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No Fundamental Right to Privacy: says Indian government

July 24, 2015 | By

New Delhi/ Chandigarh: Central Government of India recently (on Wed. – July 22) told Supreme Court that there was no fundamental right to privacy under the Indian Constitution.

“Right to privacy is not a fundamental right under the constitution. It flows from one drive to another right. Makers of Indian constitution did not intend to make a right to privacy a fundamental right”, Attorney General Mukul Rohatgi submitted before a bench headed by justice J Chelarameswar.

Central Government argument came during hearing of petitions against Indian State’s official Aadhar scheme.

No Fundamental Right to Privacy, says Govt. of India

No Fundamental Right to Privacy, says Govt. of India

Attorney General Mukul Rohatgi said, “An eight-judge bench and later a six-judge bench in two separate cases held that privacy was not a fundamental right, but in nearly 25 judgments subsequently by smaller benches, privacy came to be recognised and cemented as part of the fundamental rights under Article 21.”

He said that the Supreme Court of India should constitute a separate constitutional bench to decide that Right to privacy was not a fundamental right.

He was countering the contention that the Aadhaar scheme, based on collecting personal data, violates citizens’ right to privacy.

Many civil rights organisations have challenged Indian government’s controversial Aadhar scheme in the Supreme Court of India maintaining that the scheme aims at invasion in to privacy of citizens.

The matter is reported in detail by the Indian Express (IE). Relevant excerpts from the IE news report are as follows:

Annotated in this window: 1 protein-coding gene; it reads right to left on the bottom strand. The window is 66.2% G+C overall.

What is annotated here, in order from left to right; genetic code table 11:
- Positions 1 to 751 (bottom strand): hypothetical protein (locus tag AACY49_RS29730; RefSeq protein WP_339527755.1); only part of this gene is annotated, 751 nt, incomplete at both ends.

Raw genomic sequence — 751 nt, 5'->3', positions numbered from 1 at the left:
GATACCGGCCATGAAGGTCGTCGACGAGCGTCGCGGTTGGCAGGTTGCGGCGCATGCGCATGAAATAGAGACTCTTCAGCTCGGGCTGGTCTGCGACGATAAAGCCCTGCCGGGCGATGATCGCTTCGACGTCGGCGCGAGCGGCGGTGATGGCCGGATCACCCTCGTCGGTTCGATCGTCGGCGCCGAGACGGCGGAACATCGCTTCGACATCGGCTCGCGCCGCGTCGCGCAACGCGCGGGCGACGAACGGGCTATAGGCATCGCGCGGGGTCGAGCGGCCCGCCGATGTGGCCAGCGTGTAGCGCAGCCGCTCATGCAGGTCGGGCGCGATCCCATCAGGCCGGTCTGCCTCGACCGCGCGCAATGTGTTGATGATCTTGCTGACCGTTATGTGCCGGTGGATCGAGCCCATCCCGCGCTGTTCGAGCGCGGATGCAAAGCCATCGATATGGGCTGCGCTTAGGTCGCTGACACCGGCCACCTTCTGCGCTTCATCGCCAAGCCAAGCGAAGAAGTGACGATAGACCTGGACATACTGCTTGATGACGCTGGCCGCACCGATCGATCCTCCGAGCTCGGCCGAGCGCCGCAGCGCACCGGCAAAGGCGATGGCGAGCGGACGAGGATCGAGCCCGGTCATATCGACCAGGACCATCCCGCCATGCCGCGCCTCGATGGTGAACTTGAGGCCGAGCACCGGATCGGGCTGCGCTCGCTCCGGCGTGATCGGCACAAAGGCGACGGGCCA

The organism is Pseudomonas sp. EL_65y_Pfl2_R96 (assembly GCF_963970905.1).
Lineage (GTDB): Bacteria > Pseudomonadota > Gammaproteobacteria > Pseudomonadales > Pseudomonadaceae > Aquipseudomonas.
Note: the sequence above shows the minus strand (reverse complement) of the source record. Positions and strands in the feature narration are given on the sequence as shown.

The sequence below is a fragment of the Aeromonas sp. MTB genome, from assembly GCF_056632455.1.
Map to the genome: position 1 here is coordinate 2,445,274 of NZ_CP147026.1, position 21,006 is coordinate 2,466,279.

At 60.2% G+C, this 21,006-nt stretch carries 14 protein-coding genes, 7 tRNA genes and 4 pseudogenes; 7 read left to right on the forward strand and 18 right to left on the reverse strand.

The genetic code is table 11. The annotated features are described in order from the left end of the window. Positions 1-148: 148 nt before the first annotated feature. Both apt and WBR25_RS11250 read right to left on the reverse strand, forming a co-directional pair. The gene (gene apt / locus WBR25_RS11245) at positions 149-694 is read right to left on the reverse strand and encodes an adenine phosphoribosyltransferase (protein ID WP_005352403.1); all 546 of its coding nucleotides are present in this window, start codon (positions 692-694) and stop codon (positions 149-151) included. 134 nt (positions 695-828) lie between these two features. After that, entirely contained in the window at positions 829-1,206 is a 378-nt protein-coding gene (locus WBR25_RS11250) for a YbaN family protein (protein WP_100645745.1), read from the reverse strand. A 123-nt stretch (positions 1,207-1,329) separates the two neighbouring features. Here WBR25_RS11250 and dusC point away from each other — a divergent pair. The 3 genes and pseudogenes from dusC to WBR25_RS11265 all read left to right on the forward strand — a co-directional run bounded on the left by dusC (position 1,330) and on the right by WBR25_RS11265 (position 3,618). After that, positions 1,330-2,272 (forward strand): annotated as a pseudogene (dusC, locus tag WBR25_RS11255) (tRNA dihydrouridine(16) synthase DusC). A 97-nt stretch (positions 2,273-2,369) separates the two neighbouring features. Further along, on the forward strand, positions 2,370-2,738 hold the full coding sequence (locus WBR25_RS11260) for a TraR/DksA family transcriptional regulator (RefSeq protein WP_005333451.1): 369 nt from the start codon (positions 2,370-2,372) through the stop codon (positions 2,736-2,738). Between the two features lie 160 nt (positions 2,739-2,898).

[ Defending the validity of the Aadhaar card, Rohatgi said that since a batch of petitions contended that collection and sharing of biometric information was a breach of their “fundamental” right to privacy, it must first be settled authoritatively whether privacy is a fundamental right.

The top law officer said a nine-judge bench was required since it was an eight-judge bench which had ruled in 1954 that the right to privacy cannot be a fundamental right. That judgment held that when the Constitution-makers chose not to prescribe for constitutional limitations by recognising the fundamental right to privacy, “there is no justification for importing into it, a totally different fundamental right by some process of strained construction”.

Rohatgi also read out from another SC judgment by a six-judge bench in 1963, holding that “the right of privacy is not a guaranteed right under our Constitution”.

He then cited judgments on the subject since the 1990s which noted that the right to privacy can be construed as a fundamental right subject to certain restrictions and circumstances. “These judgments then diluted what was held earlier. The yardstick for inferring it as a fundamental right changed from compelling public interest to harm to private interests, including life, health, safety. Interestingly, all these judgments were by smaller benches,” Rohatgi said.

He said that once an eight-judge bench had held this not to be a fundamental right, the smaller benches of two or three judges could not have held otherwise without referring it to a larger bench. “It was completely wrong for smaller benches to say the right to privacy can be read into Articles 21 or 19. Further, it was also not open for the courts to carve out certain rights not envisaged by the Constitution,” said Rohatgi, adding that the divergent views warranted a reference to a larger bench.

Appearing for the petitioners that have challenged the validity of the Aadhaar card, senior advocate Shyam Divan criticised the Centre’s arguments and said the Constitution has to be read as a dynamic document, requiring interpretations to suit modern times. He also pointed out that the government has admitted in its affidavit that the right to privacy is a fundamental right, hence it was too late to question this now.

But the bench asked Divan if it will not be proper to have this issue decided authoritatively once and for all when a “serious hiatus in the law” has been pointed out by the government. The bench will continue hearing the arguments by Divan, who is opposing the reference. ]

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